Like many pro-local business coalitions, the Portland Independent Business and Community Alliance, aka Portland Buy Local, was started by a small group of business owners in Portland with a goal of ensuring the character of the city would not be destroyed by an influx of national chain businesses.
Mary Allen Lindemann, owner of Coffee by Design, was one of them. “While some thought stores like Anthropologie would draw more people downtown, I saw it as the beginning of something frightening.” That “something” is the lease rates national chains can absorb that locals cannot, which often forces local entrepreneurs from unique, historic downtowns they helped create or revitalize. At stake was the very soul and identity of Portland.
Lindemann had operated downtown long enough to see it progress from a dismal 40% vacancy rate in the 1990s to now having a waiting list for space. “It’s all local businesses doing it. Independently-owned businesses brought our downtown back. Young people were leaving, but people are coming back (I did). Look at [Portland] now — just try to find business space or housing. These, too, are problems, but because we now have a sustainable economy,” related Lindemann.
So she started researching buy local campaigns. Her search led her to Stacy Mitchell of the Institute for Local Self-Reliance, who had conducted one of the first studies documenting the local economic multiplier effect — this one on the Maine coast. As Lindemann discovered, Mitchell lived in Portland, and the two met and connected with a few other business owners with interest, too. But Mitchell was consumed with writing Big Box Swindle, so involving her would need to wait 6 months.
During that six months, a number of downtown businesses closed. That next meeting of independent businesses was standing-room only. They commissioned a logo and officially launched the Portland Independent Business and Community Alliance with an Independents Week campaign and “Portland Buy Local” campaign tag.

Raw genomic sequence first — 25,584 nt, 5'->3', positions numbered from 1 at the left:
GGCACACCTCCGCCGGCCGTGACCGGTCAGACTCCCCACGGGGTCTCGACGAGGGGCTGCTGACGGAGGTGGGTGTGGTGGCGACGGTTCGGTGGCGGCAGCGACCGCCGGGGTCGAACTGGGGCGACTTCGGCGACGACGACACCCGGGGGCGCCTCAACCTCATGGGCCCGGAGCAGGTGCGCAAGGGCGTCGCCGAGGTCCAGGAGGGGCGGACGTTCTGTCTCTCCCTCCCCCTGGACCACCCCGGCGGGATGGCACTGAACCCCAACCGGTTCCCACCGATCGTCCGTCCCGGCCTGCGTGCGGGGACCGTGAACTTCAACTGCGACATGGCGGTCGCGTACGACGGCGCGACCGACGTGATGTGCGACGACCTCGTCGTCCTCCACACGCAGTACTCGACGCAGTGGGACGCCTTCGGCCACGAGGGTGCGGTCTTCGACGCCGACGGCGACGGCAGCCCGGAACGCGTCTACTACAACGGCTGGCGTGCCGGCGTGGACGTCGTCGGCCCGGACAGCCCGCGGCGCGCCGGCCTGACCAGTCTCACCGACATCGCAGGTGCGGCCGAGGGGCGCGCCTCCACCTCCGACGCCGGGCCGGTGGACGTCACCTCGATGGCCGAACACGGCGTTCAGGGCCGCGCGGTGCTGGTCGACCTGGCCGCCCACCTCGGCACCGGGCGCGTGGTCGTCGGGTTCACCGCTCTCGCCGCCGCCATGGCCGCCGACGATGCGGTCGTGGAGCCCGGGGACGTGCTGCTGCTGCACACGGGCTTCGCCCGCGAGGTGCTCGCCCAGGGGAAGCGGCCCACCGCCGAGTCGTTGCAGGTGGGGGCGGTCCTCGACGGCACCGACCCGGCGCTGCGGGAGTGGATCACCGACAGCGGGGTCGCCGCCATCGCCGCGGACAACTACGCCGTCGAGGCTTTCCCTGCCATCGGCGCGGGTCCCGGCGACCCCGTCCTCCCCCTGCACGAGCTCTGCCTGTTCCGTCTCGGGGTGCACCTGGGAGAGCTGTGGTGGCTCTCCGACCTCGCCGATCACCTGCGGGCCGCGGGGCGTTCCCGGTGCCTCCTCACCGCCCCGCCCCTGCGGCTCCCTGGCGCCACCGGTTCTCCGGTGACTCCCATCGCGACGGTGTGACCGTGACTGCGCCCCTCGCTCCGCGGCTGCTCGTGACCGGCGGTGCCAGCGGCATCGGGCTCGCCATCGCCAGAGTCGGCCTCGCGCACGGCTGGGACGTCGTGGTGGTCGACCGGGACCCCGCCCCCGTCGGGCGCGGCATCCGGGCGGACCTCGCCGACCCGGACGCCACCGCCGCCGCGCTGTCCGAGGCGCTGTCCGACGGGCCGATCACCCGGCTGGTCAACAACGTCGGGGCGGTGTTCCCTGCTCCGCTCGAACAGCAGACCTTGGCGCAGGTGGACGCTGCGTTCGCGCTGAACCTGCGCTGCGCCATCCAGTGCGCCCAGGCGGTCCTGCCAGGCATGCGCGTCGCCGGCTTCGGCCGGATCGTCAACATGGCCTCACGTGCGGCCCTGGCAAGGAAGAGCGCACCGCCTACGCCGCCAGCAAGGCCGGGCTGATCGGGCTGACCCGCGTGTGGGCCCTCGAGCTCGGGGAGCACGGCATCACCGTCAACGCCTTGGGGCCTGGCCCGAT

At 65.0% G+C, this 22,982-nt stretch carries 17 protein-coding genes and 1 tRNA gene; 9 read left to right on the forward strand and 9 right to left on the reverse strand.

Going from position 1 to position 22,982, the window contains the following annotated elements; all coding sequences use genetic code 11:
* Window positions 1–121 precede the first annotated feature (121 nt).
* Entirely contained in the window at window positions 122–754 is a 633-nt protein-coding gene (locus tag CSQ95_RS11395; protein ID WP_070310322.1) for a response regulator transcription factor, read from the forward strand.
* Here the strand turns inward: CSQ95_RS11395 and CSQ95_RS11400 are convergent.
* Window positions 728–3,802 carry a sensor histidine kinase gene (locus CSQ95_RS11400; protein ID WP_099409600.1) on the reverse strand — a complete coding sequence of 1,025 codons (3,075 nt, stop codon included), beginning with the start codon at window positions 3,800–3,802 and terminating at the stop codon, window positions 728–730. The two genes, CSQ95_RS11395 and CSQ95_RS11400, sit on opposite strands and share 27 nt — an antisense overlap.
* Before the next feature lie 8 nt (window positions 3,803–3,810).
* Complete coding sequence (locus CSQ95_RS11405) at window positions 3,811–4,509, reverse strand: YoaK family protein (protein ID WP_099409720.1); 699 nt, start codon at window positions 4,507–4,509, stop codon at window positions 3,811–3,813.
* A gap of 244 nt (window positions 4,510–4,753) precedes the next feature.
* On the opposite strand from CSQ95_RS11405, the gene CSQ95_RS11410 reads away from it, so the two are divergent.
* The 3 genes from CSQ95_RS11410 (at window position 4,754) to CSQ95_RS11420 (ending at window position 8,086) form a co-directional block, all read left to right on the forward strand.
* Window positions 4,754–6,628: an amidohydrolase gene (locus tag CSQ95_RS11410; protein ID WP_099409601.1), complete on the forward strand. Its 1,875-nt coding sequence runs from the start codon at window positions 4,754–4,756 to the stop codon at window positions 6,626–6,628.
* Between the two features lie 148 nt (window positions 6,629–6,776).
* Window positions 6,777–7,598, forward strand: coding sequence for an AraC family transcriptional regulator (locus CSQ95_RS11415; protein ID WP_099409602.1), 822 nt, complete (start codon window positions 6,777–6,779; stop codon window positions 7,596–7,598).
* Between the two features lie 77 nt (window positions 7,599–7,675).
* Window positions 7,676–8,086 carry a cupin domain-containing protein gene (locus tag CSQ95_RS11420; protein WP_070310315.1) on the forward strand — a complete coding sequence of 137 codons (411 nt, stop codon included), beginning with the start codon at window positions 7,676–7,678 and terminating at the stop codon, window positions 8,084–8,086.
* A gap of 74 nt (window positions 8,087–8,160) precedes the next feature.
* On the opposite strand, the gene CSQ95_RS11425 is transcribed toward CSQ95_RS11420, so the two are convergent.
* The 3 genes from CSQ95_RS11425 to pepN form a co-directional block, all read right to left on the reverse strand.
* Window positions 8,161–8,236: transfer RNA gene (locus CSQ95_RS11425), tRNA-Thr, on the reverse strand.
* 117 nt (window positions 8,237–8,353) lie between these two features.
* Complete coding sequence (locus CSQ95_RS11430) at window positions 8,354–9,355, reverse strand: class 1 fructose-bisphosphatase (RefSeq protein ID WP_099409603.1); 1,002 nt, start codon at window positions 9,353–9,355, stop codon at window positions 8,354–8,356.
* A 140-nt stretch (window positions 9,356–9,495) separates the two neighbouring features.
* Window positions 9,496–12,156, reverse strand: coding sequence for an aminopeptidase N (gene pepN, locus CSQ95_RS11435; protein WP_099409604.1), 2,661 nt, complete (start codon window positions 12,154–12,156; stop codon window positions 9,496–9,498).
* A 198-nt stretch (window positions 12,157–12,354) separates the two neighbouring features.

A decade later, Portland Buy Local is one of the most visible pro-local groups anywhere. Over the years they’ve created t-shirts, tote bags and posters using the work of local artists that have become collectors’ items. They also put themselves into regular contact with the public through events like a Downtown Worker Appreciation Day for which they set up a station and serve coffee and treats to folks on their way to work downtown (Portland has a particularly large downtown commercial area) and an annual birthday celebration for PBL at which cake is served to passersby.
PBL also is popular – they’ve routinely won awards for their work, including many local “best-ofs.” But they also award others. As one of the first pro-local groups to single out the best of the best local independent businesses, says Program Manager Jenn Thompson, “for the past eight years we have been putting on an event to give awards to local businesses that best represent what Portland means. The event has grown in popularity each year, and apart from being a significant fundraising event, it helps spread the word about Portland’s many great businesses.”
Portland Buy Local also creates online gift guides for holidays throughout the year, such as their Father’s Day and Mother’s Day shopping guides, and spotlights different business sectors each month. They also conduct a continuing monthly “shift your spending” campaign highlighting the many different business sectors their members comprise.
PBL has started leveraging their visibility and popularity to move into the advocacy arena in a more focused way, adding their voice to issues impacting independent businesses such as lease rates, historic preservation, and building ownership. A participatory public forum to develop plans to halt the displacement of local businesses is now in planning. Portland also has a growing ethnic community, and PBL is building relationships to help them know they are part of the local movement.
PBL also learned they have a strong impact outside of Portland – Russia, in fact! Mary Allen Lindemann said, “I have a sister who does grassroots organizing on democracy there, and small business is a big topic, so she often uses my business as an example. A community in her area was interested in learning more about ‘buy local’ and Portland Buy Local, got started, and is doing well.” So PBL’s work helped inspire two communities in Eastern Russia to organize – Khabarovsk and Vladivostok. “You just don’t know the ripple effect of what you’re doing,” observes Lindemann.*
The “ripples” are spreading locally, too, and impacting the future. One day a group of very small school children was walking by Lindemann’s store with their teacher and noticed PBL’s decal in her window. The teacher asked them what it meant, and the kids responded, “Buy local!” Lindemann thought, “Yesss!”
*AMIBA occasionally receives inquiries from various nations outside of North America, which are included on this new map. We are always ready to help make connections for people interested in instigating action in their home.
Update: in June, 2016, Portland IBCA published bullet-point highlights of their work through the years — something every local coalition should consider.Print This Post